Time for Republicans to Set Aside Politics, Empty Rhetoric for the Sake of the Economy
Washington, D.C.–Nevada Senator Harry Reid made the following remarks today on the Senate floor regarding Republicans’ willingness to risk our economy to protect tax breaks for oil companies and corporate jets. Below are his remarks as prepared for delivery:
Yesterday I sat down with the President to talk about how to avoid a default crisis that would be black mark on this country’s reputation.
If we fail to avert this crisis, it would be the first time in our nation’s history that we have defaulted on our financial obligations. And it would send shock waves through the global economy.
I’m not the only one saying that. The most respected voices in the business and financial community are saying the same thing. Default would be awful.
Business leaders, economists, bank executives, credit rating agencies and even a Republican advisor to Presidents Ronald Reagan and George H.W. Bush have used some very serious words to describe the kind of crisis defaulting on our debt would cause.
The word many have used is “catastrophe.”
Warren Buffett said allowing the United States to default on its debt would be Congress’ “most asinine act” ever.
Treasury Secretary Timothy Geithner said a failure to avert default would have “catastrophic economic consequences that would last for decades.”
Failure to avert this crisis would have dire consequences. It would result in the most serious financial crisis this country has ever faced. Millions of Americans could lose their jobs. Social Security checks could stop. So could paychecks to our troops.
So, what could be so important that my Republicans colleagues are willing to put our economy at such dire risk? What could be worth walking away from the negotiating table? Tax breaks for wealthy oil companies and corporate jets.
Republicans have gone to the mat for Big Oil – fighting again and again to preserve wasteful taxpayer-funded giveaways to companies that made $32 billion in profits in the first quarter of this year alone. And Republicans walked away from the negotiating table to save tax breaks for corporate jets.
So, which big industries and special interests will they fight for next? Oil companies? Companies that ship jobs overseas? Corporate jets?
If they were truly serious about reducing the deficit, they would admit this kind of waste must end.
Yet some top Senate Republicans say eliminating these subsidies shouldn’t even be part of the discussion as we find a way to reduce the deficit and avoid a catastrophic default.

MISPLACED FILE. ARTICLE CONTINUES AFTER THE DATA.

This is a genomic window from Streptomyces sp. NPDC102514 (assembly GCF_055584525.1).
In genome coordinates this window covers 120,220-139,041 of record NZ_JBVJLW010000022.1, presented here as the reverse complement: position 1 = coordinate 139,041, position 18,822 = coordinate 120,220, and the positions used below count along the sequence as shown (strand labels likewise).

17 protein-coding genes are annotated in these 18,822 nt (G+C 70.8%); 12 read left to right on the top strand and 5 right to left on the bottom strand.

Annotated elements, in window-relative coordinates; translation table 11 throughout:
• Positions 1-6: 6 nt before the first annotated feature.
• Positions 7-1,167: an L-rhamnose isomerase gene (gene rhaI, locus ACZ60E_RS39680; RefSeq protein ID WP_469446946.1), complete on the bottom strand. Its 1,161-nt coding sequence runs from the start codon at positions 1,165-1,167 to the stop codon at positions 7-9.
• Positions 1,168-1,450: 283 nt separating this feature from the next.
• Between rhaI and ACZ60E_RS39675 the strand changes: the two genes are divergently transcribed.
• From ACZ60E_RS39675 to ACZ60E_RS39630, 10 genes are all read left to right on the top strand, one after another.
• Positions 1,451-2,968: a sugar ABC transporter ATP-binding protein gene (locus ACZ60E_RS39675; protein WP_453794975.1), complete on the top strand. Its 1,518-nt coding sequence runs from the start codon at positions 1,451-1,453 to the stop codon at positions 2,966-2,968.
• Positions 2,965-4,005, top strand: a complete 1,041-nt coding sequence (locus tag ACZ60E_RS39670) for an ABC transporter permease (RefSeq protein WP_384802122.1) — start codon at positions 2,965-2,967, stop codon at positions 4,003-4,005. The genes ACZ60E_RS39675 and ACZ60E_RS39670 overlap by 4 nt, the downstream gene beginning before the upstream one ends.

Several rank-and-file Senate Republicans have said handouts to oil and gas companies and other wasteful tax breaks should be on the table as we negotiate. And 34 Republicans endorsed the view that ending taxpayer giveaways should be part of the solution when they voted to eliminate subsidies for ethanol.
It seems Republicans can’t even agree among themselves whether subsidies and giveaways are sacrosanct.
The one thing they can agree on: they’re willing to balance the budget on the backs of seniors instead. They’re willing to end Medicare as we know it. They’re willing to slash Medicaid, jeopardizing coverage for 80 percent of American seniors in nursing homes.
Republicans’ priorities are clear. They’re also dead wrong.
Democrats know we need to make difficult spending cuts to reduce our deficit. But to dig ourselves out of this financial hole, we must also create jobs to spur our economy. And we must break the cycle of wasteful giveaways – not break our promise to seniors.
The junior Senator from South Carolina, a Republican, threatened that any Republican who votes to avert a default crisis will be “gone” – voted out in a wave of Tea Party anger. This kind of inflammatory language is irresponsible. There is simply too much at stake.
Also, he didn’t mention that 235 Republicans in the House and 40 in the Senate – including the junior Senator from South Carolina – have already voted to increase our debt this year. Their ideological budget would have increased the debt by more than 60 percent over the next 10 years. That’s nearly $9 trillion in a decade.
And what did Americans get for their $9 trillion? A plan that ends Medicare as we know it. A plan that would slash Medicaid, jeopardizing coverage for 80 percent of American seniors in nursing homes. A plan that protects tax breaks for billionaires and oil companies while putting millions of seniors at risk.
The psychologist Alfred Adler once said that “it is easier to fight for one’s principles than to live up to them.” Republicans shouted loudly and repeatedly about reducing the debt. Then they gave us 9 trillion reasons not to trust their rhetoric.
The time for empty rhetoric is over. Now it is time for my Republican colleagues to put the good of our economy ahead of their own good politics.